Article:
The debugger probably contains enough configuration
hooks that you'll never have to modify it yourself. You may change the
behavior of debugger from within the debugger using its
O command, from the command line via the
PERLDB_OPTS environment variable, and by running
any preset commands stored in rc files.
The debugger's command-line history mechanism doesn't
provide command-line editing like many shells do: you can't retrieve
previous lines with
^p, or move to the beginning
of the line with
^a, although you can execute
previous lines with using the exclamation point syntax familiar to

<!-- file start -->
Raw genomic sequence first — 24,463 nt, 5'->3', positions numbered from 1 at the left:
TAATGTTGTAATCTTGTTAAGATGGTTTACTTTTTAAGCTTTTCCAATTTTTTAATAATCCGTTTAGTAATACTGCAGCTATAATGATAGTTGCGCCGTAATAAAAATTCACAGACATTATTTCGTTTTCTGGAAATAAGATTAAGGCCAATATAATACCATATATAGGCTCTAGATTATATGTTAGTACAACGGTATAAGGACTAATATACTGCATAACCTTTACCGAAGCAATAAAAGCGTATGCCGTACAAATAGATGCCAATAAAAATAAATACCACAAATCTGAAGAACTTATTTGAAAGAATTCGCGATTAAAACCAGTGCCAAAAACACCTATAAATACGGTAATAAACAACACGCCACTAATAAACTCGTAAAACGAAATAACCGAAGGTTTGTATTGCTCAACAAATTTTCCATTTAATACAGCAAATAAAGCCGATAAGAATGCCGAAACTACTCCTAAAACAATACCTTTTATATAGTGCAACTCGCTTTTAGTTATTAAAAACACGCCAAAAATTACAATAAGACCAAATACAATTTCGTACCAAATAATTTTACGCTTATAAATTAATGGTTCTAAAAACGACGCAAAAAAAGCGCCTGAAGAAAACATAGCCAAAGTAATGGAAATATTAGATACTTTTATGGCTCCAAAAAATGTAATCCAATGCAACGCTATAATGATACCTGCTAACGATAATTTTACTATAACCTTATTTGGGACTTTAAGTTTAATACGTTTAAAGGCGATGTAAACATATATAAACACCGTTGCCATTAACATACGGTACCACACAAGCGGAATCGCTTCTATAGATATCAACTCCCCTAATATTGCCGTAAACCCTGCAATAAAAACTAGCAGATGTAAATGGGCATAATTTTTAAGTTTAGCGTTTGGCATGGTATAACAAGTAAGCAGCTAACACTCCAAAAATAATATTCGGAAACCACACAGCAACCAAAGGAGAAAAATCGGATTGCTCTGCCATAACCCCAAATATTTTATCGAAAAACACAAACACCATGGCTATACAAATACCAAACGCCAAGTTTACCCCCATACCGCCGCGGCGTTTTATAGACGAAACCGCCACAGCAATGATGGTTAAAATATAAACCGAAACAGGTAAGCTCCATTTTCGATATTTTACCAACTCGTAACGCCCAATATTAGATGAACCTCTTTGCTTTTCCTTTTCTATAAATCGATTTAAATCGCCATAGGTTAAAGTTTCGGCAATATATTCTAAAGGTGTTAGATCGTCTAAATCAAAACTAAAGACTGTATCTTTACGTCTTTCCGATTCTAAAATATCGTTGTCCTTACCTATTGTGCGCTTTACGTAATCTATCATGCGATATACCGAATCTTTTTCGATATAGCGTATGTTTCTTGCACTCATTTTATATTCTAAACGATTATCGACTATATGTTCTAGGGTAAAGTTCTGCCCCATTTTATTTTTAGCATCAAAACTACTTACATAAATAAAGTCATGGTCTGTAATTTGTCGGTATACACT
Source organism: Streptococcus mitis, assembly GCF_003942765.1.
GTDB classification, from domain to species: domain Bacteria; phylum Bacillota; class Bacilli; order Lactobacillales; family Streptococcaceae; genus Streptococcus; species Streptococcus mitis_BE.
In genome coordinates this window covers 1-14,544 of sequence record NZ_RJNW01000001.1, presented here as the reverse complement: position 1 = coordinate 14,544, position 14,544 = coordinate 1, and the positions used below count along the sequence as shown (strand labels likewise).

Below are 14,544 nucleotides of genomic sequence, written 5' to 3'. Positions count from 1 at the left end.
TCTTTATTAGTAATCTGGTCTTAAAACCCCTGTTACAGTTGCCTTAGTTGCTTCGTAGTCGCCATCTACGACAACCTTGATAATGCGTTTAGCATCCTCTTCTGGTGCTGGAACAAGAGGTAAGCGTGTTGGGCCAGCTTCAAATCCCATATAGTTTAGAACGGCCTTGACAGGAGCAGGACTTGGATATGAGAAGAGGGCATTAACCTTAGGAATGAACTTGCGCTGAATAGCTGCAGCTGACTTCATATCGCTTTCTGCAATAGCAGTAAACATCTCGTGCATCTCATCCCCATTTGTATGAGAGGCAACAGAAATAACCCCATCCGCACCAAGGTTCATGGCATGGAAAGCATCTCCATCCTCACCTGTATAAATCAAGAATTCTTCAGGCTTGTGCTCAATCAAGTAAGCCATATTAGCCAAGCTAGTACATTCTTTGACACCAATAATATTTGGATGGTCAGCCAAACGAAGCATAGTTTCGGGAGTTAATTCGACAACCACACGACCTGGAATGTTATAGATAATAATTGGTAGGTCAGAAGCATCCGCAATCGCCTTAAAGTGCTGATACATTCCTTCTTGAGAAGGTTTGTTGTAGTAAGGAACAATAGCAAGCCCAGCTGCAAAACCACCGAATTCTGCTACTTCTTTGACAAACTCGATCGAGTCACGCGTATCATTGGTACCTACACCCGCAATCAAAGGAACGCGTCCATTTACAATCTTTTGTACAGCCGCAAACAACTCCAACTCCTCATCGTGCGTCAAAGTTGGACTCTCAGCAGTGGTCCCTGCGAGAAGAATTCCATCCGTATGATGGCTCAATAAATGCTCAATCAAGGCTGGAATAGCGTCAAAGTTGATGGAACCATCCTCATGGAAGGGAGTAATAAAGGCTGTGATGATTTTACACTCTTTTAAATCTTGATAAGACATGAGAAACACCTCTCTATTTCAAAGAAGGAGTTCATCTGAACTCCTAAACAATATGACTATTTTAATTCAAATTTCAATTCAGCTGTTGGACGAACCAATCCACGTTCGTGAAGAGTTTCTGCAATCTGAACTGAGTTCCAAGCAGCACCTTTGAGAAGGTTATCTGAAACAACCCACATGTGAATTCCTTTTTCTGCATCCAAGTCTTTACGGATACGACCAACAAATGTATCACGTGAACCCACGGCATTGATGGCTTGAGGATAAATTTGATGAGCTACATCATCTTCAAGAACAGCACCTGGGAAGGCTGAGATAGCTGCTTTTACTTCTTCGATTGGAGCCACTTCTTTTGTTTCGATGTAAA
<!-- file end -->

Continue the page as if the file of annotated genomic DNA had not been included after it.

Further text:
shell users. However, if you install the
Term::ReadLine modules from CPAN, you will have
full editing capabilities similar to what GNU
If you have emacs installed on your system, it can interact with the Perl debugger to provide an integrated software development environment reminiscent of its interactions with C debuggers. Perl comes with a start file for making emacs act like a syntax-directed editor that understands (some of) Perl's syntax. Look in the emacs directory of the Perl source distribution. Users of vi should also look into vim (and gvim, the mousey and windy version) for coloring of Perl keywords.
A similar setup by one of us (Tom) for interacting with any vendor-shipped vi and the X11 window system is also available. This works similarly to the integrated multiwindow support that emacs ...